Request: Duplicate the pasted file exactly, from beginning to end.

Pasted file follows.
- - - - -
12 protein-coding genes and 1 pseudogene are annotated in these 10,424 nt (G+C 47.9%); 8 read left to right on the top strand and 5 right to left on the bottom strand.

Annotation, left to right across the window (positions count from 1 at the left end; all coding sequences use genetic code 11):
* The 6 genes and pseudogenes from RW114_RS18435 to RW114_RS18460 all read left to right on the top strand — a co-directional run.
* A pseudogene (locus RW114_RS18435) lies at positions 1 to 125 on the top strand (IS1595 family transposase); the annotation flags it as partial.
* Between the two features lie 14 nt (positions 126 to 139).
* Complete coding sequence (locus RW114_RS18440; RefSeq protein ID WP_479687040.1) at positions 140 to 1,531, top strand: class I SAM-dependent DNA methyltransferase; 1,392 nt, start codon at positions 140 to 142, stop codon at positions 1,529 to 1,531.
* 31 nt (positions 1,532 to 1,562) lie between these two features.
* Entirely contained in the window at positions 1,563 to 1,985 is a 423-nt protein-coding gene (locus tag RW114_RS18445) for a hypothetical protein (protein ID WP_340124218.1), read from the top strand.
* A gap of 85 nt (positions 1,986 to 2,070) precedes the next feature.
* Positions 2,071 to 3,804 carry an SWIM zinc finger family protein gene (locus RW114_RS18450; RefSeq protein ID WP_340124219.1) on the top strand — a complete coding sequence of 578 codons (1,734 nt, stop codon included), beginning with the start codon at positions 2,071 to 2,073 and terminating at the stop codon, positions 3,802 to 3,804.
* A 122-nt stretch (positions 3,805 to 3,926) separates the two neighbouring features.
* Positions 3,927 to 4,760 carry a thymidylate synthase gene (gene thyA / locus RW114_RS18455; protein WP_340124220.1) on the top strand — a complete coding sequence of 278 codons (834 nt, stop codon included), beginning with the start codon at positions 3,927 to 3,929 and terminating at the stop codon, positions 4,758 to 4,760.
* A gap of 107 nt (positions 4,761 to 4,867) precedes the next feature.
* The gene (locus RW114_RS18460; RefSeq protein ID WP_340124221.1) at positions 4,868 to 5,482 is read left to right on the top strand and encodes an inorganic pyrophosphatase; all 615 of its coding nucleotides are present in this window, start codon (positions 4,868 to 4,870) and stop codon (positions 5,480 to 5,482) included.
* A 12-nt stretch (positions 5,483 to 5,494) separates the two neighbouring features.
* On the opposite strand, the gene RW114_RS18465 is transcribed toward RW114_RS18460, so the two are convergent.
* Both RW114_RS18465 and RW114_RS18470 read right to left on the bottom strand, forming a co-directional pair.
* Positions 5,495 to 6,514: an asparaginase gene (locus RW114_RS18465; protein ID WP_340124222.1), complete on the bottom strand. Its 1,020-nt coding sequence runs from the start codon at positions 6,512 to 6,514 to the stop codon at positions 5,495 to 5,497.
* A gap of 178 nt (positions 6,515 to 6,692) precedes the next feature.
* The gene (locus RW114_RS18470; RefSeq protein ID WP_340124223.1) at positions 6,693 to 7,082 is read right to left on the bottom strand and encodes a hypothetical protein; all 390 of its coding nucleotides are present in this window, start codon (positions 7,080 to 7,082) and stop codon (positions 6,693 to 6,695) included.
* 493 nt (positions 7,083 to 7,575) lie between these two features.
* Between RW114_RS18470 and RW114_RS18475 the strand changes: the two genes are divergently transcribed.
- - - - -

12 protein-coding genes and 1 pseudogene are annotated in these 10,424 nt (G+C 47.9%); 8 read left to right on the top strand and 5 right to left on the bottom strand.

Annotation, left to right across the window (positions count from 1 at the left end; all coding sequences use genetic code 11):
* The 6 genes and pseudogenes from RW114_RS18435 to RW114_RS18460 all read left to right on the top strand — a co-directional run.
* A pseudogene (locus RW114_RS18435) lies at positions 1 to 125 on the top strand (IS1595 family transposase); the annotation flags it as partial.
* Between the two features lie 14 nt (positions 126 to 139).
* Complete coding sequence (locus RW114_RS18440; RefSeq protein ID WP_479687040.1) at positions 140 to 1,531, top strand: class I SAM-dependent DNA methyltransferase; 1,392 nt, start codon at positions 140 to 142, stop codon at positions 1,529 to 1,531.
* 31 nt (positions 1,532 to 1,562) lie between these two features.
* Entirely contained in the window at positions 1,563 to 1,985 is a 423-nt protein-coding gene (locus tag RW114_RS18445) for a hypothetical protein (protein ID WP_340124218.1), read from the top strand.
* A gap of 85 nt (positions 1,986 to 2,070) precedes the next feature.
* Positions 2,071 to 3,804 carry an SWIM zinc finger family protein gene (locus RW114_RS18450; RefSeq protein ID WP_340124219.1) on the top strand — a complete coding sequence of 578 codons (1,734 nt, stop codon included), beginning with the start codon at positions 2,071 to 2,073 and terminating at the stop codon, positions 3,802 to 3,804.
* A 122-nt stretch (positions 3,805 to 3,926) separates the two neighbouring features.
* Positions 3,927 to 4,760 carry a thymidylate synthase gene (gene thyA / locus RW114_RS18455; protein WP_340124220.1) on the top strand — a complete coding sequence of 278 codons (834 nt, stop codon included), beginning with the start codon at positions 3,927 to 3,929 and terminating at the stop codon, positions 4,758 to 4,760.
* A gap of 107 nt (positions 4,761 to 4,867) precedes the next feature.
* The gene (locus RW114_RS18460; RefSeq protein ID WP_340124221.1) at positions 4,868 to 5,482 is read left to right on the top strand and encodes an inorganic pyrophosphatase; all 615 of its coding nucleotides are present in this window, start codon (positions 4,868 to 4,870) and stop codon (positions 5,480 to 5,482) included.
* A 12-nt stretch (positions 5,483 to 5,494) separates the two neighbouring features.
* On the opposite strand, the gene RW114_RS18465 is transcribed toward RW114_RS18460, so the two are convergent.
* Both RW114_RS18465 and RW114_RS18470 read right to left on the bottom strand, forming a co-directional pair.
* Positions 5,495 to 6,514: an asparaginase gene (locus RW114_RS18465; protein ID WP_340124222.1), complete on the bottom strand. Its 1,020-nt coding sequence runs from the start codon at positions 6,512 to 6,514 to the stop codon at positions 5,495 to 5,497.
* A gap of 178 nt (positions 6,515 to 6,692) precedes the next feature.
* The gene (locus RW114_RS18470; RefSeq protein ID WP_340124223.1) at positions 6,693 to 7,082 is read right to left on the bottom strand and encodes a hypothetical protein; all 390 of its coding nucleotides are present in this window, start codon (positions 7,080 to 7,082) and stop codon (positions 6,693 to 6,695) included.
* 493 nt (positions 7,083 to 7,575) lie between these two features.
* Between RW114_RS18470 and RW114_RS18475 the strand changes: the two genes are divergently transcribed.